# Schottky Defects

- Page ID
- 664

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\(\newcommand{\avec}{\mathbf a}\) \(\newcommand{\bvec}{\mathbf b}\) \(\newcommand{\cvec}{\mathbf c}\) \(\newcommand{\dvec}{\mathbf d}\) \(\newcommand{\dtil}{\widetilde{\mathbf d}}\) \(\newcommand{\evec}{\mathbf e}\) \(\newcommand{\fvec}{\mathbf f}\) \(\newcommand{\nvec}{\mathbf n}\) \(\newcommand{\pvec}{\mathbf p}\) \(\newcommand{\qvec}{\mathbf q}\) \(\newcommand{\svec}{\mathbf s}\) \(\newcommand{\tvec}{\mathbf t}\) \(\newcommand{\uvec}{\mathbf u}\) \(\newcommand{\vvec}{\mathbf v}\) \(\newcommand{\wvec}{\mathbf w}\) \(\newcommand{\xvec}{\mathbf x}\) \(\newcommand{\yvec}{\mathbf y}\) \(\newcommand{\zvec}{\mathbf z}\) \(\newcommand{\rvec}{\mathbf r}\) \(\newcommand{\mvec}{\mathbf m}\) \(\newcommand{\zerovec}{\mathbf 0}\) \(\newcommand{\onevec}{\mathbf 1}\) \(\newcommand{\real}{\mathbb R}\) \(\newcommand{\twovec}[2]{\left[\begin{array}{r}#1 \\ #2 \end{array}\right]}\) \(\newcommand{\ctwovec}[2]{\left[\begin{array}{c}#1 \\ #2 \end{array}\right]}\) \(\newcommand{\threevec}[3]{\left[\begin{array}{r}#1 \\ #2 \\ #3 \end{array}\right]}\) \(\newcommand{\cthreevec}[3]{\left[\begin{array}{c}#1 \\ #2 \\ #3 \end{array}\right]}\) \(\newcommand{\fourvec}[4]{\left[\begin{array}{r}#1 \\ #2 \\ #3 \\ #4 \end{array}\right]}\) \(\newcommand{\cfourvec}[4]{\left[\begin{array}{c}#1 \\ #2 \\ #3 \\ #4 \end{array}\right]}\) \(\newcommand{\fivevec}[5]{\left[\begin{array}{r}#1 \\ #2 \\ #3 \\ #4 \\ #5 \\ \end{array}\right]}\) \(\newcommand{\cfivevec}[5]{\left[\begin{array}{c}#1 \\ #2 \\ #3 \\ #4 \\ #5 \\ \end{array}\right]}\) \(\newcommand{\mattwo}[4]{\left[\begin{array}{rr}#1 \amp #2 \\ #3 \amp #4 \\ \end{array}\right]}\) \(\newcommand{\laspan}[1]{\text{Span}\{#1\}}\) \(\newcommand{\bcal}{\cal B}\) \(\newcommand{\ccal}{\cal C}\) \(\newcommand{\scal}{\cal S}\) \(\newcommand{\wcal}{\cal W}\) \(\newcommand{\ecal}{\cal E}\) \(\newcommand{\coords}[2]{\left\{#1\right\}_{#2}}\) \(\newcommand{\gray}[1]{\color{gray}{#1}}\) \(\newcommand{\lgray}[1]{\color{lightgray}{#1}}\) \(\newcommand{\rank}{\operatorname{rank}}\) \(\newcommand{\row}{\text{Row}}\) \(\newcommand{\col}{\text{Col}}\) \(\renewcommand{\row}{\text{Row}}\) \(\newcommand{\nul}{\text{Nul}}\) \(\newcommand{\var}{\text{Var}}\) \(\newcommand{\corr}{\text{corr}}\) \(\newcommand{\len}[1]{\left|#1\right|}\) \(\newcommand{\bbar}{\overline{\bvec}}\) \(\newcommand{\bhat}{\widehat{\bvec}}\) \(\newcommand{\bperp}{\bvec^\perp}\) \(\newcommand{\xhat}{\widehat{\xvec}}\) \(\newcommand{\vhat}{\widehat{\vvec}}\) \(\newcommand{\uhat}{\widehat{\uvec}}\) \(\newcommand{\what}{\widehat{\wvec}}\) \(\newcommand{\Sighat}{\widehat{\Sigma}}\) \(\newcommand{\lt}{<}\) \(\newcommand{\gt}{>}\) \(\newcommand{\amp}{&}\) \(\definecolor{fillinmathshade}{gray}{0.9}\)Lattice structures are not perfect; in fact most of the time they experience defects. Lattice structures (or crystals) are prone to defects especially when their temperature is greater than 0 K [1]. One of these defects is known as the Schottky defect, which occurs when oppositely charged ions vacant their sites [1].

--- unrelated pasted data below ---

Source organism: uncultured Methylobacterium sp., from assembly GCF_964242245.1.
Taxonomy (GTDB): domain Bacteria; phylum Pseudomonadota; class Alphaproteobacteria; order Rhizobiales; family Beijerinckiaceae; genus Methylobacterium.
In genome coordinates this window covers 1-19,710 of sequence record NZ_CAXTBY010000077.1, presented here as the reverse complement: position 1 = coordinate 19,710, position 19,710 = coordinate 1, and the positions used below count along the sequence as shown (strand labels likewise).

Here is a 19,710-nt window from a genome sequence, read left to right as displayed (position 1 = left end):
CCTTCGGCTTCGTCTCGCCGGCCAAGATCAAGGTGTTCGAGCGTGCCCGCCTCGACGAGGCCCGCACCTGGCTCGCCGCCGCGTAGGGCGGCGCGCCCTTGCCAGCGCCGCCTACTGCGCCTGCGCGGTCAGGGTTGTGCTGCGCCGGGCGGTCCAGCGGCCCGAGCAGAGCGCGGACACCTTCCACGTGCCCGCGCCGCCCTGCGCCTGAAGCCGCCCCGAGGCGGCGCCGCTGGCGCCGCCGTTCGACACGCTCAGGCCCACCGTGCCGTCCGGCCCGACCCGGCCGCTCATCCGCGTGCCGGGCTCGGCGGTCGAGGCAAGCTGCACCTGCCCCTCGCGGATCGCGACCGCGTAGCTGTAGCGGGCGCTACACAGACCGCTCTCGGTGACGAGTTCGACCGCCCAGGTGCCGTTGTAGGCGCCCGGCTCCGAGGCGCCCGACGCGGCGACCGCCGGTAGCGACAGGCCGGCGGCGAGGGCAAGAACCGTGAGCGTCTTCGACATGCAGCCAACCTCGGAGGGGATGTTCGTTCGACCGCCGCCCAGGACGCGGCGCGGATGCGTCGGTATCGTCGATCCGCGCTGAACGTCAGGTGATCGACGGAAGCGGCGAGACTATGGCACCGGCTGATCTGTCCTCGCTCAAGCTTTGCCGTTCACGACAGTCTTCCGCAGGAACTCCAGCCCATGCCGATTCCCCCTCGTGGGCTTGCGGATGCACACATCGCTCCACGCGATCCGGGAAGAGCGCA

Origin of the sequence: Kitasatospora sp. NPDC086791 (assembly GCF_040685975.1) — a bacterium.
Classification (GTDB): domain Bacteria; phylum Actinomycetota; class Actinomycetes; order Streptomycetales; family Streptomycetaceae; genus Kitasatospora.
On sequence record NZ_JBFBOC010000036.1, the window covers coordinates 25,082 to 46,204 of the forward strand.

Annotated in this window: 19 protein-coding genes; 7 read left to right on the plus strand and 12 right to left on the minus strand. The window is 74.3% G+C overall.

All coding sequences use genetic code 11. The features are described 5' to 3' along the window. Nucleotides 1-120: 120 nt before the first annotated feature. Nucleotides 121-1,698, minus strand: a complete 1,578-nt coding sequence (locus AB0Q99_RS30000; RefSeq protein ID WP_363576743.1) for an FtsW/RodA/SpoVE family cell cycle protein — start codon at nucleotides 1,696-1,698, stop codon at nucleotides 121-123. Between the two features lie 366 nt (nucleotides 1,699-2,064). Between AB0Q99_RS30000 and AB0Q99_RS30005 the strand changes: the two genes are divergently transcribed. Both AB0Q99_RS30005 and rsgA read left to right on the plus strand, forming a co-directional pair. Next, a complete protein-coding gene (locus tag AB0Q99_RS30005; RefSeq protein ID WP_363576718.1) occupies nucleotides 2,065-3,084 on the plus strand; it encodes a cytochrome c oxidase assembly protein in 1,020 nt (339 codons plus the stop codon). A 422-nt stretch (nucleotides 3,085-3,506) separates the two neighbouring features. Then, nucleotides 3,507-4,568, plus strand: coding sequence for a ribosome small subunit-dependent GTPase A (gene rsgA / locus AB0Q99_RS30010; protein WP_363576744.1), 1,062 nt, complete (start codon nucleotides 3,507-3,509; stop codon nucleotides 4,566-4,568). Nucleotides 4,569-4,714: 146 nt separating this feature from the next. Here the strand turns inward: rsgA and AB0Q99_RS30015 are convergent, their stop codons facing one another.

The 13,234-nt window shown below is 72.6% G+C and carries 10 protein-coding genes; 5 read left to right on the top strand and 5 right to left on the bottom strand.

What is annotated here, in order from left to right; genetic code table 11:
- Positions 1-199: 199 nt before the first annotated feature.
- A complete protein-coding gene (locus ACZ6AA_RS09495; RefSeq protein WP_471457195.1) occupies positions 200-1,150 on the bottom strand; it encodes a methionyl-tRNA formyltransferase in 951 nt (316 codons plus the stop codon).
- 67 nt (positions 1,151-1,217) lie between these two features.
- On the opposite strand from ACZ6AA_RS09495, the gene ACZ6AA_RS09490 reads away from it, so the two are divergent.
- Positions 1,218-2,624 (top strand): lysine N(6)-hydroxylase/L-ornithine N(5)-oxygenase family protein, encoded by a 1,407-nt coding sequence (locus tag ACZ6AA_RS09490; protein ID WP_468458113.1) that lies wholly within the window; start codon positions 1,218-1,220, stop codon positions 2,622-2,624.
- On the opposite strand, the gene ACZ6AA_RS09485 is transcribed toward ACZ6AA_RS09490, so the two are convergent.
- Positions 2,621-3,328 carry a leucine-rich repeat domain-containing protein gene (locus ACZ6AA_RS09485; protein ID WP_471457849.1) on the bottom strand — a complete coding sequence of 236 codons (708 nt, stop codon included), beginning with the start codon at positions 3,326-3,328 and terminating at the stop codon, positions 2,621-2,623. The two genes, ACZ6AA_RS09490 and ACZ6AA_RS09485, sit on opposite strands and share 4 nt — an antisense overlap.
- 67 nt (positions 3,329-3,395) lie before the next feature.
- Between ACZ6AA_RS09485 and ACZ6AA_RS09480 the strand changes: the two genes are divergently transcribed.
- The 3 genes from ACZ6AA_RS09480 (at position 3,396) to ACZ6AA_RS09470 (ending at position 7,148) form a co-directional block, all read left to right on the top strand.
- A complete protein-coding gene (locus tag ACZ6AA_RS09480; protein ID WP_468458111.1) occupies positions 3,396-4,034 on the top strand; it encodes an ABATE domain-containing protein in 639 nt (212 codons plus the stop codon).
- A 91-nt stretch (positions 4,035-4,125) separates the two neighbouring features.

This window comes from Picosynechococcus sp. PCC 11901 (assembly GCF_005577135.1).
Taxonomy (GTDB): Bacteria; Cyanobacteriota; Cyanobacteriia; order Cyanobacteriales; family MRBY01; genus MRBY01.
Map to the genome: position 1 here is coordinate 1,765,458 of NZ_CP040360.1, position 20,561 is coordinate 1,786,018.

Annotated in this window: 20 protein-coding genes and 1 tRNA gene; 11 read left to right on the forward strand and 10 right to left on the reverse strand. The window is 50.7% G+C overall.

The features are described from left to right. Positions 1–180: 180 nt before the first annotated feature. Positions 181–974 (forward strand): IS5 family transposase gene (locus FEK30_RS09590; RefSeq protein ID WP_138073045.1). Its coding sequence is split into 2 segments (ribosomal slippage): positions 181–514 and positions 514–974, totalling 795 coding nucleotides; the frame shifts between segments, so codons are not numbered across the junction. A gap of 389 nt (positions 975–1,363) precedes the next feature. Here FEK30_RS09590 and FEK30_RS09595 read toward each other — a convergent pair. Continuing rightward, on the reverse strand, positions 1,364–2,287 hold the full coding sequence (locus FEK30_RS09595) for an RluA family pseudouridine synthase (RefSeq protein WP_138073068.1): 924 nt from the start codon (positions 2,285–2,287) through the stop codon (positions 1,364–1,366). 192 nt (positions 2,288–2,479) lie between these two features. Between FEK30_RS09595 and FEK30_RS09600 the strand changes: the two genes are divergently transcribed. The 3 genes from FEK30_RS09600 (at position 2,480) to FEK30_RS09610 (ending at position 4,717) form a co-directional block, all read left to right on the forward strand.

## Introduction

Like the human body, lattice structures (most commonly known as crystals) are far from perfection. Our body works hard to keep things proportional but occasionally our right foot is bigger than our left; similarly, crystals may try to arrange it's ions under a strict layout, but occasionally an ion slips to another spot or simply goes missing. Realistically speaking, it should be expected that crystals will depart itself from order (not surprising considering defects occurs at temperature greater than 0 K). There are many ways a crystal can depart itself from order (thus experiences defects); these defects can be grouped in different categories such as Point Defects, Line Defects, Planar Defects, or Volume or Bulk Defects [2]. We will focus on Point Defects, specifically the defect that occurs in ionic crystal structures (i.e. NaCl) called the Schottky Defect.

## Point Defects

Lattice structures (or crystals) undergoing point defects experience one of two types: